So last year the marathon was one of the most unpleasant experiences of my life - I went out way too hard, ran the best half marathon of my life followed by the worst half marathon of my life and would have dropped out at 34km had there not been a t-shirt at stake for finishing it. Suppose that complete utter defeat was actually only 40% of what I was capable of pushing my body through though? I could barely walk the next week, and by that I mean the whole of the next week at 40%. The cost in recovery time for doing 60% more than that must be immense. My body is not capable of pulling out a sub-3 hour marathon every day.

I'm sure because you're a clever biscuit the moment I suggested thinking about why we evolved the 40% rule was that it's not healthy to operate at the limits of your physical potential on a regular basis. It may be useful if you're a navy seal to train their brain to push past exhaustion points and maybe an elite professional athlete, but it's not a skill you would want for living day-to-day lifestyles. I'm not sure if it's easier or not to understand that we shouldn't live our day-to-day at the thresholds of our financial credit either.

I don't know much medicine, much biology but I assume that the kind of things our body can produce like adrenaline and lactic acid can help us perform certain tasks but also take their toll. So the good shit can easily transform into toxic shit, and in the same way goodwill is more likely to translate into badwill sooner than simply move to neutral.

And rather than talk about squeezing shit to it's absolute limits, lets talk about that transformation happening simply by creeping in slowly.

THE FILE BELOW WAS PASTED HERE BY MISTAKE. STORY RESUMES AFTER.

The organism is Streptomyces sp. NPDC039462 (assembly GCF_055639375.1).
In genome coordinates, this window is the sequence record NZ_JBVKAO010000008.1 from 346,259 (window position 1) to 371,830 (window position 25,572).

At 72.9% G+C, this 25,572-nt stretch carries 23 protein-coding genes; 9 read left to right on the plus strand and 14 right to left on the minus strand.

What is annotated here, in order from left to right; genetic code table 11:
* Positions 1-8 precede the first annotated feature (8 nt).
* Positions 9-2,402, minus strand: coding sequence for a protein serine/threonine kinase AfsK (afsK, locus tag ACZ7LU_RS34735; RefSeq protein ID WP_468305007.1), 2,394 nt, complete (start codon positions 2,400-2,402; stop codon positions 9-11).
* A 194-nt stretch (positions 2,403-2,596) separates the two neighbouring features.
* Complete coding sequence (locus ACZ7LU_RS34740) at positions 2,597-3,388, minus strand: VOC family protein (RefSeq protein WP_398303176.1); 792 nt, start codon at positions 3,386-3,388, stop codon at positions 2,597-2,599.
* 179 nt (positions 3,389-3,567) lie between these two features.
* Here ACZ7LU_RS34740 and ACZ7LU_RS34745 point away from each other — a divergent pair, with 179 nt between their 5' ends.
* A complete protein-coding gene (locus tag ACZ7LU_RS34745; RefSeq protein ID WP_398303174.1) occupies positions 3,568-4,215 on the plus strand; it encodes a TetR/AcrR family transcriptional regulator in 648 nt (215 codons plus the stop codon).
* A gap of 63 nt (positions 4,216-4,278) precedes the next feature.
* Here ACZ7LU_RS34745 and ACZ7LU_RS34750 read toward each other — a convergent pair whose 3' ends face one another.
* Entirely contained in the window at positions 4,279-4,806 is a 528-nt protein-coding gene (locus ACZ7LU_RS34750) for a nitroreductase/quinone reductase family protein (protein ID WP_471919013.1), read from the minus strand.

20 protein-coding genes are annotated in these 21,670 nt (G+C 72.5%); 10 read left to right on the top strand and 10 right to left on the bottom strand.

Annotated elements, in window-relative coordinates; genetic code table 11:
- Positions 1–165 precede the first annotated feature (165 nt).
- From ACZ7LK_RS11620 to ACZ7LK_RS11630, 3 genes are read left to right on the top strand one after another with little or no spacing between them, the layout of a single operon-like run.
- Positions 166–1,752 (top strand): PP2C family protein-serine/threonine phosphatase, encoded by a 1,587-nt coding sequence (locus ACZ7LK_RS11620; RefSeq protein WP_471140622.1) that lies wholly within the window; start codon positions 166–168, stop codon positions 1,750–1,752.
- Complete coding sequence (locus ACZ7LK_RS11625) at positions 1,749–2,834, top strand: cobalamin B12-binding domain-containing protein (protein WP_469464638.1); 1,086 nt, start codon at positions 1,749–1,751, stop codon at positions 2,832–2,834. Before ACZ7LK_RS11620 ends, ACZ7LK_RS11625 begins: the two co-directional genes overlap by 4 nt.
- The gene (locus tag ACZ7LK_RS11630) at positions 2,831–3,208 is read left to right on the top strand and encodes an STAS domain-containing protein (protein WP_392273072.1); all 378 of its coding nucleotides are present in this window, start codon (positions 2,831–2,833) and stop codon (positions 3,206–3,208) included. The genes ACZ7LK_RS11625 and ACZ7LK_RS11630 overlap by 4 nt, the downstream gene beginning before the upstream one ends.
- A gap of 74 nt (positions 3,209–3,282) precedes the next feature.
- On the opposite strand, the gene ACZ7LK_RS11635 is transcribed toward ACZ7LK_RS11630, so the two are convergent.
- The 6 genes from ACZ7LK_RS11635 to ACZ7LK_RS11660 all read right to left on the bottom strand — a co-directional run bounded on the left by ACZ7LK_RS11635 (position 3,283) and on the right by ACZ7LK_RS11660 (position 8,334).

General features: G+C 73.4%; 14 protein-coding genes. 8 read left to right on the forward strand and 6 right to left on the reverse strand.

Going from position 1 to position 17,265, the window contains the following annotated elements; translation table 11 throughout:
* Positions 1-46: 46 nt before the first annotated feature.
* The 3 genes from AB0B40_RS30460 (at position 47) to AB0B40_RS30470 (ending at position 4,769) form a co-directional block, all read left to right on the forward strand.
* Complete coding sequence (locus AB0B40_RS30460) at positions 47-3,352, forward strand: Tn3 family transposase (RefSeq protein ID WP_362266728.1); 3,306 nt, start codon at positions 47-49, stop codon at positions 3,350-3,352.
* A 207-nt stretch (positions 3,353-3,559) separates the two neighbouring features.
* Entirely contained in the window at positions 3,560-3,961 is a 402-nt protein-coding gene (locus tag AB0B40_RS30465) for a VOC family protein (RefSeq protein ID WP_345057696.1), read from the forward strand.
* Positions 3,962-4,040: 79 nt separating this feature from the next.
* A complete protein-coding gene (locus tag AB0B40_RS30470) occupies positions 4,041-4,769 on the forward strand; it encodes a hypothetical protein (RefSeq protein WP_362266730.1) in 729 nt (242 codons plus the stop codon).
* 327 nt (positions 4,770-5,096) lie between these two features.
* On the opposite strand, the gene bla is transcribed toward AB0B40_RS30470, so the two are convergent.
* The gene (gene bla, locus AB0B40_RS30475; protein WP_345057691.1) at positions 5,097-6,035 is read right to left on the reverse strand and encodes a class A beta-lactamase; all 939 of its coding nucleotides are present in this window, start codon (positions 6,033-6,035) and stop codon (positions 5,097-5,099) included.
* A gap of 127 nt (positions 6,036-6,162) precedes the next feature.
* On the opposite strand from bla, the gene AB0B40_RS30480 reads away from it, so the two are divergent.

When I was a teenager I read a book called 'how to become CEO' I liked it so I picked up the author's other title 'How to become Rainmaker' a perhaps culturally insensitive Americanism for top performing sales person. There's only three really tangible lessons I recall from that book but I'm not an exceptional salesrep anyways. Of those only one is pertinent and that was 'make one more call'

It ran some numbers about how staying back an extra ten minutes and making one more sales call a shift resulted in x number of extra conversions a week meaning y number of extra dollars a year and some such. But really it's just the familiar 'digging deeper' thing. And it may work for a plucky ambitious young sales rep to impose on themselves.

The real reduction of this post on badwill is when you step it up to managing a team of sales reps. Initiative is all well and good, but if your job is assessed not on the sales you make but the sales of the team of sales reps you supervise, how do you apply a lesson like 'make one more call'?

You could impose it, and if not explicitly then perhaps tacitly - by applying pressure. Particularly if your sales team is paid on a casual basis and has no real job security. You probably can't make them stay back late, (unless you draw on the good-will of your team) or you could try to motivate them and keep them out of their comfort zone.

For example, say that making 1 sale an hour is average for your team and 2 per hour is a good night. You as manager could ratchet the expectations up to 2, so that your sales team no longer feels like they are on task with 1 sale an hour and chuffed with 2, but have them get the same psychic return for actually performing exceptionally.